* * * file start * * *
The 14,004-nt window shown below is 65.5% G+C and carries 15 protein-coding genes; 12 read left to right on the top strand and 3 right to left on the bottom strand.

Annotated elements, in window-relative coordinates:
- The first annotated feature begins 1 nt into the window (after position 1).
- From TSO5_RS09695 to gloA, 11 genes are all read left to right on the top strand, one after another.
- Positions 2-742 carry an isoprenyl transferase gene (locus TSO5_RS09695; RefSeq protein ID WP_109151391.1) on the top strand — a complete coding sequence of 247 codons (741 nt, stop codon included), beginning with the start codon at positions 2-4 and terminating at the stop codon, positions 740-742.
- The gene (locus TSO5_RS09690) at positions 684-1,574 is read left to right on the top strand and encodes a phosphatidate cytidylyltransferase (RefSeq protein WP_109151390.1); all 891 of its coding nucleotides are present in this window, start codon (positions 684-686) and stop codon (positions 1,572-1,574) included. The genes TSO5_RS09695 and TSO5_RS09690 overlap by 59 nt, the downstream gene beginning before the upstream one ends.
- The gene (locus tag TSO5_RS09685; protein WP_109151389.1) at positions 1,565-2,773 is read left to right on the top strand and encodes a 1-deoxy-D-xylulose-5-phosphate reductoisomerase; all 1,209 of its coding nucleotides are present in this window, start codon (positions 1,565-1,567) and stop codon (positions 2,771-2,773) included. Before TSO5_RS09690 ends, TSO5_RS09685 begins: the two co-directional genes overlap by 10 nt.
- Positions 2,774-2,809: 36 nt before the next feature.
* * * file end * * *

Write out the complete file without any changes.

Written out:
The 14,004-nt window shown below is 65.5% G+C and carries 15 protein-coding genes; 12 read left to right on the top strand and 3 right to left on the bottom strand.

Annotated elements, in window-relative coordinates:
- The first annotated feature begins 1 nt into the window (after position 1).
- From TSO5_RS09695 to gloA, 11 genes are all read left to right on the top strand, one after another.
- Positions 2-742 carry an isoprenyl transferase gene (locus TSO5_RS09695; RefSeq protein ID WP_109151391.1) on the top strand — a complete coding sequence of 247 codons (741 nt, stop codon included), beginning with the start codon at positions 2-4 and terminating at the stop codon, positions 740-742.
- The gene (locus TSO5_RS09690) at positions 684-1,574 is read left to right on the top strand and encodes a phosphatidate cytidylyltransferase (RefSeq protein WP_109151390.1); all 891 of its coding nucleotides are present in this window, start codon (positions 684-686) and stop codon (positions 1,572-1,574) included. The genes TSO5_RS09695 and TSO5_RS09690 overlap by 59 nt, the downstream gene beginning before the upstream one ends.
- The gene (locus tag TSO5_RS09685; protein WP_109151389.1) at positions 1,565-2,773 is read left to right on the top strand and encodes a 1-deoxy-D-xylulose-5-phosphate reductoisomerase; all 1,209 of its coding nucleotides are present in this window, start codon (positions 1,565-1,567) and stop codon (positions 2,771-2,773) included. Before TSO5_RS09690 ends, TSO5_RS09685 begins: the two co-directional genes overlap by 10 nt.
- Positions 2,774-2,809: 36 nt before the next feature.